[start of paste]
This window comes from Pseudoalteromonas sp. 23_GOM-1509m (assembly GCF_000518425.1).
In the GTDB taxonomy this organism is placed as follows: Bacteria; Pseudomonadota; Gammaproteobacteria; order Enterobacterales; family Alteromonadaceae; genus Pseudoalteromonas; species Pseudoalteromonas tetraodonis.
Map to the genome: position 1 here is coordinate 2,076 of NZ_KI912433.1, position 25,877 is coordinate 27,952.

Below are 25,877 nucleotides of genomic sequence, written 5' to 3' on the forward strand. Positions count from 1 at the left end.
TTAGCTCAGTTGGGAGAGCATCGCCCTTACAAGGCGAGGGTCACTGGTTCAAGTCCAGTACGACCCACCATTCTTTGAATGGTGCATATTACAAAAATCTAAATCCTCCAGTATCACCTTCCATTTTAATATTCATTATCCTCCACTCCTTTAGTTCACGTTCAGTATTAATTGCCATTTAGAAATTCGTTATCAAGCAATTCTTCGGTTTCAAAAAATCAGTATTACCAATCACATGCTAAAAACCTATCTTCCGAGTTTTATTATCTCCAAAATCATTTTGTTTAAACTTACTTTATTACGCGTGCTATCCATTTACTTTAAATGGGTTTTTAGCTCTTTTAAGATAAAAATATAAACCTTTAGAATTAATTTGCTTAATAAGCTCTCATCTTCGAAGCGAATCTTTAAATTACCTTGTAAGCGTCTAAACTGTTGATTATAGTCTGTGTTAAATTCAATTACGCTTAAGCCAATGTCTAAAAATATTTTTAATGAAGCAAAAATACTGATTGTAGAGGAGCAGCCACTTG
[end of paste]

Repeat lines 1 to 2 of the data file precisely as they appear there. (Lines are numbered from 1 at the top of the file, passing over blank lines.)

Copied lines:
This window comes from Pseudoalteromonas sp. 23_GOM-1509m (assembly GCF_000518425.1).
In the GTDB taxonomy this organism is placed as follows: Bacteria; Pseudomonadota; Gammaproteobacteria; order Enterobacterales; family Alteromonadaceae; genus Pseudoalteromonas; species Pseudoalteromonas tetraodonis.